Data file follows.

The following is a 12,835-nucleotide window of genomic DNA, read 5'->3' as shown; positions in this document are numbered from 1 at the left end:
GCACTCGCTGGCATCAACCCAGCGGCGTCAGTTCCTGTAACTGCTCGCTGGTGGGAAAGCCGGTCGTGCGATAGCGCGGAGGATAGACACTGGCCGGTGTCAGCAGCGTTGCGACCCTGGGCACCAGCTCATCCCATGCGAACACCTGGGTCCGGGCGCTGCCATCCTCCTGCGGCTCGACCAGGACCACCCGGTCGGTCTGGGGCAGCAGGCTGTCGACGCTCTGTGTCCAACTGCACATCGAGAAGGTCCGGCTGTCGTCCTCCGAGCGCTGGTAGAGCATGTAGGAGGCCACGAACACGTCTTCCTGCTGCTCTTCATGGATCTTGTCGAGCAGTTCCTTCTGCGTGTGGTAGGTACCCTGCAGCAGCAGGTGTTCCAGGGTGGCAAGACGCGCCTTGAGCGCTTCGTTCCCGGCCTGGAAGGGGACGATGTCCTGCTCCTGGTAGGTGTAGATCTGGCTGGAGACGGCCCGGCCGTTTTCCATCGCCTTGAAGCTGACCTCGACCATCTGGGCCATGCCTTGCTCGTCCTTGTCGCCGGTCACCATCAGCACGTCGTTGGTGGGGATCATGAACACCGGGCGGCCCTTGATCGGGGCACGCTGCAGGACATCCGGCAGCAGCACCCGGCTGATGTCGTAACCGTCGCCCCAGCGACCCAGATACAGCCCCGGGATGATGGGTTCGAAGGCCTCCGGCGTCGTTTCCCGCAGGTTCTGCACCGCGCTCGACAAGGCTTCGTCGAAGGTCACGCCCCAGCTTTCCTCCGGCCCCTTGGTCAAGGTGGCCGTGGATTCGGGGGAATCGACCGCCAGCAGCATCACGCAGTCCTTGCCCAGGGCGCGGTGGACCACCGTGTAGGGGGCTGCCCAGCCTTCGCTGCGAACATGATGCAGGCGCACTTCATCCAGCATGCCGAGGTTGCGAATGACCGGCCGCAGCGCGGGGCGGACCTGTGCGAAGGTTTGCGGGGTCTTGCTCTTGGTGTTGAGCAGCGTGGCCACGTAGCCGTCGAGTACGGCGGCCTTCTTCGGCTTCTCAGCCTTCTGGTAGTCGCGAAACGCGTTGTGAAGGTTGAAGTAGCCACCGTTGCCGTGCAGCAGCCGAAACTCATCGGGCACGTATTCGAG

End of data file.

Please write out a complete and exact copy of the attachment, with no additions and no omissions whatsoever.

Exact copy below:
The following is a 12,835-nucleotide window of genomic DNA, read 5'->3' as shown; positions in this document are numbered from 1 at the left end:
GCACTCGCTGGCATCAACCCAGCGGCGTCAGTTCCTGTAACTGCTCGCTGGTGGGAAAGCCGGTCGTGCGATAGCGCGGAGGATAGACACTGGCCGGTGTCAGCAGCGTTGCGACCCTGGGCACCAGCTCATCCCATGCGAACACCTGGGTCCGGGCGCTGCCATCCTCCTGCGGCTCGACCAGGACCACCCGGTCGGTCTGGGGCAGCAGGCTGTCGACGCTCTGTGTCCAACTGCACATCGAGAAGGTCCGGCTGTCGTCCTCCGAGCGCTGGTAGAGCATGTAGGAGGCCACGAACACGTCTTCCTGCTGCTCTTCATGGATCTTGTCGAGCAGTTCCTTCTGCGTGTGGTAGGTACCCTGCAGCAGCAGGTGTTCCAGGGTGGCAAGACGCGCCTTGAGCGCTTCGTTCCCGGCCTGGAAGGGGACGATGTCCTGCTCCTGGTAGGTGTAGATCTGGCTGGAGACGGCCCGGCCGTTTTCCATCGCCTTGAAGCTGACCTCGACCATCTGGGCCATGCCTTGCTCGTCCTTGTCGCCGGTCACCATCAGCACGTCGTTGGTGGGGATCATGAACACCGGGCGGCCCTTGATCGGGGCACGCTGCAGGACATCCGGCAGCAGCACCCGGCTGATGTCGTAACCGTCGCCCCAGCGACCCAGATACAGCCCCGGGATGATGGGTTCGAAGGCCTCCGGCGTCGTTTCCCGCAGGTTCTGCACCGCGCTCGACAAGGCTTCGTCGAAGGTCACGCCCCAGCTTTCCTCCGGCCCCTTGGTCAAGGTGGCCGTGGATTCGGGGGAATCGACCGCCAGCAGCATCACGCAGTCCTTGCCCAGGGCGCGGTGGACCACCGTGTAGGGGGCTGCCCAGCCTTCGCTGCGAACATGATGCAGGCGCACTTCATCCAGCATGCCGAGGTTGCGAATGACCGGCCGCAGCGCGGGGCGGACCTGTGCGAAGGTTTGCGGGGTCTTGCTCTTGGTGTTGAGCAGCGTGGCCACGTAGCCGTCGAGTACGGCGGCCTTCTTCGGCTTCTCAGCCTTCTGGTAGTCGCGAAACGCGTTGTGAAGGTTGAAGTAGCCACCGTTGCCGTGCAGCAGCCGAAACTCATCGGGCACGTATTCGAG